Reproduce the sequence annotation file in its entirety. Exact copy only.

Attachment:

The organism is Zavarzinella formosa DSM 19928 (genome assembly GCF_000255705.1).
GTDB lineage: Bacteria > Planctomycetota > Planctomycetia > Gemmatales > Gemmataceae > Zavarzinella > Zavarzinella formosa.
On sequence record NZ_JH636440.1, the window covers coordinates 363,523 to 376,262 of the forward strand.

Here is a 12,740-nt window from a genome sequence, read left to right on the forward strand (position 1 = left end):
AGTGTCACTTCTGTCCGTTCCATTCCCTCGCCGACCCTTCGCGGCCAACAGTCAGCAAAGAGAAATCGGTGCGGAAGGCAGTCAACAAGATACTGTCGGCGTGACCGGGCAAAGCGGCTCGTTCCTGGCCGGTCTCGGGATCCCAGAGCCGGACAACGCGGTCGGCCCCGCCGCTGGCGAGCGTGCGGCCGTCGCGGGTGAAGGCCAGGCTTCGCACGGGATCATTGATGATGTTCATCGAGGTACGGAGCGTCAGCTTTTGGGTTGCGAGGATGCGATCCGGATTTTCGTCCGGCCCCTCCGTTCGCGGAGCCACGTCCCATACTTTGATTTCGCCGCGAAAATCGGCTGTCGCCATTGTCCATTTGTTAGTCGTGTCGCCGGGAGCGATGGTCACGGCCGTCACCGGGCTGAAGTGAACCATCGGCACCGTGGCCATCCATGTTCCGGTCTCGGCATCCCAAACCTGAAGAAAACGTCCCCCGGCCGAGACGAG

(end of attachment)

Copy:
The organism is Zavarzinella formosa DSM 19928 (genome assembly GCF_000255705.1).
GTDB lineage: Bacteria > Planctomycetota > Planctomycetia > Gemmatales > Gemmataceae > Zavarzinella > Zavarzinella formosa.
On sequence record NZ_JH636440.1, the window covers coordinates 363,523 to 376,262 of the forward strand.

Here is a 12,740-nt window from a genome sequence, read left to right on the forward strand (position 1 = left end):
AGTGTCACTTCTGTCCGTTCCATTCCCTCGCCGACCCTTCGCGGCCAACAGTCAGCAAAGAGAAATCGGTGCGGAAGGCAGTCAACAAGATACTGTCGGCGTGACCGGGCAAAGCGGCTCGTTCCTGGCCGGTCTCGGGATCCCAGAGCCGGACAACGCGGTCGGCCCCGCCGCTGGCGAGCGTGCGGCCGTCGCGGGTGAAGGCCAGGCTTCGCACGGGATCATTGATGATGTTCATCGAGGTACGGAGCGTCAGCTTTTGGGTTGCGAGGATGCGATCCGGATTTTCGTCCGGCCCCTCCGTTCGCGGAGCCACGTCCCATACTTTGATTTCGCCGCGAAAATCGGCTGTCGCCATTGTCCATTTGTTAGTCGTGTCGCCGGGAGCGATGGTCACGGCCGTCACCGGGCTGAAGTGAACCATCGGCACCGTGGCCATCCATGTTCCGGTCTCGGCATCCCAAACCTGAAGAAAACGTCCCCCGGCCGAGACGAG